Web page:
A more sophisticated version of the regular saturation adjustment which targets the weakest colours rather than applying a constant saturation increase across the whole range. It’s less likely to produce solid, ‘clipped’ colours and can give a more natural, more controllable colour boost.
Changing the perspective or scale of a photo or objects within the photo. Typically it can include straightening, scaling up and down, skewing or correcting converging verticals, for example.
A deliberately low-quality image effect that mimics the retro look produced by cheap old film cameras. Pictures have added contrast and colour saturation and strong vignetting at the edges of the frame. Some toy camera effects add a colour shift to simulate old and out of date film.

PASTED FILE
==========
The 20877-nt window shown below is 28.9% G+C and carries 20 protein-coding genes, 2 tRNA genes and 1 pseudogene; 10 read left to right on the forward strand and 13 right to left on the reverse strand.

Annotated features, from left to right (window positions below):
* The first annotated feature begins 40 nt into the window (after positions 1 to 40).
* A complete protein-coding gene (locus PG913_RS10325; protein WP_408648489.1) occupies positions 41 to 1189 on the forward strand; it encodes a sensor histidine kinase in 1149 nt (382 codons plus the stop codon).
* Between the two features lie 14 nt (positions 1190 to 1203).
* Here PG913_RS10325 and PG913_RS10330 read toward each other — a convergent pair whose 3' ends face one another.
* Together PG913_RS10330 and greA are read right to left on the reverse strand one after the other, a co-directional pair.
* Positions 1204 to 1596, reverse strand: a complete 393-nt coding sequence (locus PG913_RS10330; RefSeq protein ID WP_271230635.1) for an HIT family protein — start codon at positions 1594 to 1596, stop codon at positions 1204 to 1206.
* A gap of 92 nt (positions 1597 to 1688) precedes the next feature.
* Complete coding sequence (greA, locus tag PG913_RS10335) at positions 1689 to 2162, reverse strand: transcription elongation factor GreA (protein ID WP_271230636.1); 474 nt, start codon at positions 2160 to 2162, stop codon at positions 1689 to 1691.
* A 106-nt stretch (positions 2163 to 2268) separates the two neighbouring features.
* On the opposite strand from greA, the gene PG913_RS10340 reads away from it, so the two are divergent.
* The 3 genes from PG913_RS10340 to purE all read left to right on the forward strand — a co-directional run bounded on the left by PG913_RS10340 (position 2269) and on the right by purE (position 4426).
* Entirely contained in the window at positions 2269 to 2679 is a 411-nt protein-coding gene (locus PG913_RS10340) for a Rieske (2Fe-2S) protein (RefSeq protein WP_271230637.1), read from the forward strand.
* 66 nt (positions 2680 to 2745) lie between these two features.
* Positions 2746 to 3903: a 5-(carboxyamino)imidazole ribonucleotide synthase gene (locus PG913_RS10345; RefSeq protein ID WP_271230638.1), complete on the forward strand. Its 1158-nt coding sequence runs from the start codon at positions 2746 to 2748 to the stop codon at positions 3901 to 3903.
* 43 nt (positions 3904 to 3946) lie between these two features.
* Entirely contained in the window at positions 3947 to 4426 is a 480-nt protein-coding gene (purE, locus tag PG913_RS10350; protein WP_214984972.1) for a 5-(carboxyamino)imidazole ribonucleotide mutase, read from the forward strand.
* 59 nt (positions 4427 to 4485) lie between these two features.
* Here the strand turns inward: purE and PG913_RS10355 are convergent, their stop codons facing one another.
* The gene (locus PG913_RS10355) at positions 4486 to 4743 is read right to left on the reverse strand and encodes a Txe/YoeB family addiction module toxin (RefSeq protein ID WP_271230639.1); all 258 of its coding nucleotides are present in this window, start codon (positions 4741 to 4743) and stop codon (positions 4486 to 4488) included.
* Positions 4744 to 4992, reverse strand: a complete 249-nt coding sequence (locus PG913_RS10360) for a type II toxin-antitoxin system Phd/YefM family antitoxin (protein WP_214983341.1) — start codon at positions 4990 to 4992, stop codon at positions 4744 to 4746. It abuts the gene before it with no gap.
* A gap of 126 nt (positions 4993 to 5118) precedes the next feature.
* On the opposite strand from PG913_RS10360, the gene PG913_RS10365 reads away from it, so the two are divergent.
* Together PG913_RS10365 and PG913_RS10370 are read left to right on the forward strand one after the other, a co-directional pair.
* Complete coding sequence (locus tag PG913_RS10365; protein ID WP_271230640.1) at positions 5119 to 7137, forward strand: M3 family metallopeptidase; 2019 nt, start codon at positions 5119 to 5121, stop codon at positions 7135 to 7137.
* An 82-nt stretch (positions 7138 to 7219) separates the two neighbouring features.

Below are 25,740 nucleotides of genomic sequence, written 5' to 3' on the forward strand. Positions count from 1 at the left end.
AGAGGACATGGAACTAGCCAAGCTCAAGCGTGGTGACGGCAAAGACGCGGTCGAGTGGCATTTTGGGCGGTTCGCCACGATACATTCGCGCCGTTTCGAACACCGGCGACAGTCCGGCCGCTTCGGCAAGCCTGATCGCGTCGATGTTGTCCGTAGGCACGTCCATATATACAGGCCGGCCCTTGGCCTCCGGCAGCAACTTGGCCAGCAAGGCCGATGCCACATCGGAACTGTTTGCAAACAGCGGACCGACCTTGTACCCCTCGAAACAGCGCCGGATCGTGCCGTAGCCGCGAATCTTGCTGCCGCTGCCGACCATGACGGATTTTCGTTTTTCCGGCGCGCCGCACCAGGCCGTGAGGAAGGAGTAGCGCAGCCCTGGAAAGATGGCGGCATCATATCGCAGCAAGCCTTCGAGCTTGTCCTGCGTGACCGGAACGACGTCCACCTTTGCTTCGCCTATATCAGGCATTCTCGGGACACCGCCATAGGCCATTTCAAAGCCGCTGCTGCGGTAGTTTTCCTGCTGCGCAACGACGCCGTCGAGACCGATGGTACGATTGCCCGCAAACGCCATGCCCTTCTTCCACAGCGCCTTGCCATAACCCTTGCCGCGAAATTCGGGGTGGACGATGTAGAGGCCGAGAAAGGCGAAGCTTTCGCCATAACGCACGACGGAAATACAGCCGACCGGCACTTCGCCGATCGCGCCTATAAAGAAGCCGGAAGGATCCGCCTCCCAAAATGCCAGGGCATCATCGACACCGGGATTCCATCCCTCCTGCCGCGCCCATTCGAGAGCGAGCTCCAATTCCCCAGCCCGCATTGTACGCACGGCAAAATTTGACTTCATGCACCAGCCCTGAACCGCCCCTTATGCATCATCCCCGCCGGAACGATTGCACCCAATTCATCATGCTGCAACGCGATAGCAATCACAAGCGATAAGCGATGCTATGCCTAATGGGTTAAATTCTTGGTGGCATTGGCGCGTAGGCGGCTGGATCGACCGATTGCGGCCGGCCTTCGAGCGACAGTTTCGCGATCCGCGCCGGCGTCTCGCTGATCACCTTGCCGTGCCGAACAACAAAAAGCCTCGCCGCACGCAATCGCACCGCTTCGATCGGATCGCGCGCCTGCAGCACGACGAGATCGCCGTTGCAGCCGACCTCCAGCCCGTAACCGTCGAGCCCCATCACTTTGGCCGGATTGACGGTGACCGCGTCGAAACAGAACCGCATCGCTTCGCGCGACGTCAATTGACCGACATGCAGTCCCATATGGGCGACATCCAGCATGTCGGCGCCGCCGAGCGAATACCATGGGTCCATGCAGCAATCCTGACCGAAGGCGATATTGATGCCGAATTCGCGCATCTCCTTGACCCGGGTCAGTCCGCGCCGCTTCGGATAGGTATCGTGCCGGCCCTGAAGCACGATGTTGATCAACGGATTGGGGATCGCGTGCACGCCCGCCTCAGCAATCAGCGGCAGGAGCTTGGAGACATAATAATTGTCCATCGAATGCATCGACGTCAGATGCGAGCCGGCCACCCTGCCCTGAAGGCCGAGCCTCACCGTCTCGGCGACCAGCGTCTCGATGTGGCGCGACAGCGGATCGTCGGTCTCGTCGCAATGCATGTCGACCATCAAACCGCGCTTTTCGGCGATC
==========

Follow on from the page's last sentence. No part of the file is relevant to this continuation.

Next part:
All digital cameras record the time and date and embed it in the photo’s EXIF data. It’s important to set the time and date correctly on the camera because it’s used later on when you want to search for photos on your computer or sort them in chronological order.
An image file format that uses ‘lossless’ compression but produces much larger files than JPEGs. It’s sometimes offered as a file format on more advanced cameras but it’s more useful later on as an image file format for image editing and manipulation on a computer.